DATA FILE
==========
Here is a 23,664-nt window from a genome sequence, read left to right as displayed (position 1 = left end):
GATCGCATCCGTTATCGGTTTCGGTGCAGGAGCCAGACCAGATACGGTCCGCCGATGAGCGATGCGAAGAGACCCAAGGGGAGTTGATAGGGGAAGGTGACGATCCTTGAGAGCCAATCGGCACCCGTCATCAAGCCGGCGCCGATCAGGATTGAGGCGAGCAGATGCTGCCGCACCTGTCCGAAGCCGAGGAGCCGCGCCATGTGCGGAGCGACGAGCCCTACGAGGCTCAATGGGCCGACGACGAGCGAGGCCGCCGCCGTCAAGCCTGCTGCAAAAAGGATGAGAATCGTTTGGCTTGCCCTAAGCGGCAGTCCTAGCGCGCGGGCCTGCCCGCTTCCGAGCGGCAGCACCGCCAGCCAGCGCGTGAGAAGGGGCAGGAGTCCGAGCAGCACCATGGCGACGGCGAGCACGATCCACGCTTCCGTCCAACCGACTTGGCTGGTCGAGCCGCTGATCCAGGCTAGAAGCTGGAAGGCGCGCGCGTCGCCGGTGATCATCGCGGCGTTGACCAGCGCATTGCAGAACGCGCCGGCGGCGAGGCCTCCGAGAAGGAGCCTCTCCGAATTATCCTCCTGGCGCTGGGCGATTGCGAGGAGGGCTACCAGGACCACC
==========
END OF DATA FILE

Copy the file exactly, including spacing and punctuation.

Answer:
Here is a 23,664-nt window from a genome sequence, read left to right as displayed (position 1 = left end):
GATCGCATCCGTTATCGGTTTCGGTGCAGGAGCCAGACCAGATACGGTCCGCCGATGAGCGATGCGAAGAGACCCAAGGGGAGTTGATAGGGGAAGGTGACGATCCTTGAGAGCCAATCGGCACCCGTCATCAAGCCGGCGCCGATCAGGATTGAGGCGAGCAGATGCTGCCGCACCTGTCCGAAGCCGAGGAGCCGCGCCATGTGCGGAGCGACGAGCCCTACGAGGCTCAATGGGCCGACGACGAGCGAGGCCGCCGCCGTCAAGCCTGCTGCAAAAAGGATGAGAATCGTTTGGCTTGCCCTAAGCGGCAGTCCTAGCGCGCGGGCCTGCCCGCTTCCGAGCGGCAGCACCGCCAGCCAGCGCGTGAGAAGGGGCAGGAGTCCGAGCAGCACCATGGCGACGGCGAGCACGATCCACGCTTCCGTCCAACCGACTTGGCTGGTCGAGCCGCTGATCCAGGCTAGAAGCTGGAAGGCGCGCGCGTCGCCGGTGATCATCGCGGCGTTGACCAGCGCATTGCAGAACGCGCCGGCGGCGAGGCCTCCGAGAAGGAGCCTCTCCGAATTATCCTCCTGGCGCTGGGCGATTGCGAGGAGGGCTACCAGGACCACC